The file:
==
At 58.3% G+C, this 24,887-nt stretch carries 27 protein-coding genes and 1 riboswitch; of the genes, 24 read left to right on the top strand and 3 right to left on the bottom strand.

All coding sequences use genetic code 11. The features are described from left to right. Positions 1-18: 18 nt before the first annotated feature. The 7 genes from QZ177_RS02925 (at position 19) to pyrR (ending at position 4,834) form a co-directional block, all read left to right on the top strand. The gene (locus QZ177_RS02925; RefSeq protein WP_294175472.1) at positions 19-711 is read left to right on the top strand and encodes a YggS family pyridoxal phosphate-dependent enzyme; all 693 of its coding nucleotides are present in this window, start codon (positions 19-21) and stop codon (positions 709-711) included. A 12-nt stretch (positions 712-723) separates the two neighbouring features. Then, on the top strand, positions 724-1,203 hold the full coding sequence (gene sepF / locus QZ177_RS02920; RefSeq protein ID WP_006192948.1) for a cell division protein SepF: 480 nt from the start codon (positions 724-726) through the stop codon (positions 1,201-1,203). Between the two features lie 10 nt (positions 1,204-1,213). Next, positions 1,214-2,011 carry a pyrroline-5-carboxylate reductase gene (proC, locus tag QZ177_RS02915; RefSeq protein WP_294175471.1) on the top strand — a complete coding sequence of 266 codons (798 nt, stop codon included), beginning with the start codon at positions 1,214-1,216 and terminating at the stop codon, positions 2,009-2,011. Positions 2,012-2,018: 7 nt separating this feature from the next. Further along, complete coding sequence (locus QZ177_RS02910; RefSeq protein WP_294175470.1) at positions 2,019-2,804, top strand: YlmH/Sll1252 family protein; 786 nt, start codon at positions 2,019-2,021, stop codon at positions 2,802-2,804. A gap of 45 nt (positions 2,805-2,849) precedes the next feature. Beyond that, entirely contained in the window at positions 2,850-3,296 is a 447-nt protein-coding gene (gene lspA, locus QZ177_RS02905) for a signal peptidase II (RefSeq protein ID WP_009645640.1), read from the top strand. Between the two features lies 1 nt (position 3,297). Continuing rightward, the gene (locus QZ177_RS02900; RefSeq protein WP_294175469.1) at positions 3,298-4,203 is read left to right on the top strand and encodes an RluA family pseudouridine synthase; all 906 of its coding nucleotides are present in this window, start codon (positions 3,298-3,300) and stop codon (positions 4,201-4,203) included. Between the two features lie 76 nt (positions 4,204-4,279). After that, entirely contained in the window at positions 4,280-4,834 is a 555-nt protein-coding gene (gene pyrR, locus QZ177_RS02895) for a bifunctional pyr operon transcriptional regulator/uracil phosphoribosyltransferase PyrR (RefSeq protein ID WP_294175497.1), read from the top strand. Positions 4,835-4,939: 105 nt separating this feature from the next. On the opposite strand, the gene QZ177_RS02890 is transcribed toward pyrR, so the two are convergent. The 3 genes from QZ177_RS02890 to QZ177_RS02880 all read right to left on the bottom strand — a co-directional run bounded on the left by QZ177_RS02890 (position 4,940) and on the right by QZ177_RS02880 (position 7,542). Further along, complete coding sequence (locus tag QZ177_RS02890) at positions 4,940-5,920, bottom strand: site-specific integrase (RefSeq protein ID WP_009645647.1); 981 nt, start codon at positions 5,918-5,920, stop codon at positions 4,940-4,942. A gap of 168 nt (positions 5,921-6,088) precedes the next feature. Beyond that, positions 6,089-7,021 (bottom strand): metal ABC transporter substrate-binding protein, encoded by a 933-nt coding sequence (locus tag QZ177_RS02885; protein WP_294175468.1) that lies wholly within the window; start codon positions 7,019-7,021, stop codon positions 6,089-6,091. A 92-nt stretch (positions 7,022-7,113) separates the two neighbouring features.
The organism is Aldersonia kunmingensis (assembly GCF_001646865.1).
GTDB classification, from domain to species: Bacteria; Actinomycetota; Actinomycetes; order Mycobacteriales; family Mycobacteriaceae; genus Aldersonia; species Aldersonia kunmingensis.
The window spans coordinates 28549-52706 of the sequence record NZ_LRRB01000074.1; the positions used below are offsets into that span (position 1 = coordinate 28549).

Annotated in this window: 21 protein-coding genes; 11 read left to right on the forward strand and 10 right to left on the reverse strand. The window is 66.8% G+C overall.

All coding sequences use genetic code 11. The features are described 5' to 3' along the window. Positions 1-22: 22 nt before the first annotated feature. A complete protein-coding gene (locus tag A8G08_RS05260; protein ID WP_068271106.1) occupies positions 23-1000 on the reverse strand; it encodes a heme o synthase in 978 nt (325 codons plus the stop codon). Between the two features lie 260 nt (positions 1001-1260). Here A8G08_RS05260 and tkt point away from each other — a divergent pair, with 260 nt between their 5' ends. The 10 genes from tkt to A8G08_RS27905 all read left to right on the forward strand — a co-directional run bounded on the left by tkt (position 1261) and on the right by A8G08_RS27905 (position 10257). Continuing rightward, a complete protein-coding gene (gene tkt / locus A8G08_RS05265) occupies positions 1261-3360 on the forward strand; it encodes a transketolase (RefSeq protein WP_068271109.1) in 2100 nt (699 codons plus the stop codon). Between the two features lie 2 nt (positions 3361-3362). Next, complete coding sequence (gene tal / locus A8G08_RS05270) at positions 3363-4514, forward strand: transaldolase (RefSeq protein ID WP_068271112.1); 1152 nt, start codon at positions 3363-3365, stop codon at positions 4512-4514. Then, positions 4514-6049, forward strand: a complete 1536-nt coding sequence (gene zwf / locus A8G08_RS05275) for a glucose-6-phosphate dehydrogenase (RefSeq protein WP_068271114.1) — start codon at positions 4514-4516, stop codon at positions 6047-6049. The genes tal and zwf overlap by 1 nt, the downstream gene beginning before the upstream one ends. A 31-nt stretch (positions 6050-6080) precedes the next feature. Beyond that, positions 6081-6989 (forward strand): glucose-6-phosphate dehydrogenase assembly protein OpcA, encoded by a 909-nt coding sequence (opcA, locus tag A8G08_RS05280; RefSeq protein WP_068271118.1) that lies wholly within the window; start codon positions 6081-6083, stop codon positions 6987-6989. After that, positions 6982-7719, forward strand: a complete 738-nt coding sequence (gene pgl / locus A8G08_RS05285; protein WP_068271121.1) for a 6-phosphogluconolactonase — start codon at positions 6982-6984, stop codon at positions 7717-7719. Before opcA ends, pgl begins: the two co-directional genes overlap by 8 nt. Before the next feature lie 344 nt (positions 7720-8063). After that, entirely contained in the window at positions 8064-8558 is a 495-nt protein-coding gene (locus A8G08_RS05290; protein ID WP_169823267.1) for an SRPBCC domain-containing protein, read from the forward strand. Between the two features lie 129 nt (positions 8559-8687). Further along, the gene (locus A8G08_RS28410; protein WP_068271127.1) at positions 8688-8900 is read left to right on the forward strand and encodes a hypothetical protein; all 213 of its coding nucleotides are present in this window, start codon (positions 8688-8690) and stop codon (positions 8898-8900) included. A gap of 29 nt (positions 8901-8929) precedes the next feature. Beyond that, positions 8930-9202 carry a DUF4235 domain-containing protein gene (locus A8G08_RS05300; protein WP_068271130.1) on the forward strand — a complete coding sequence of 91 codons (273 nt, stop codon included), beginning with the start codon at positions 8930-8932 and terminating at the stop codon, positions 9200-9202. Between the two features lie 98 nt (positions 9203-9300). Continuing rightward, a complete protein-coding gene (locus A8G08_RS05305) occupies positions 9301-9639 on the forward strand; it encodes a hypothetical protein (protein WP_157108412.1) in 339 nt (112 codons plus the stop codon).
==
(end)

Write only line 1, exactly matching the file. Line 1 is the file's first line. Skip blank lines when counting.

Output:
At 58.3% G+C, this 24,887-nt stretch carries 27 protein-coding genes and 1 riboswitch; of the genes, 24 read left to right on the top strand and 3 right to left on the bottom strand.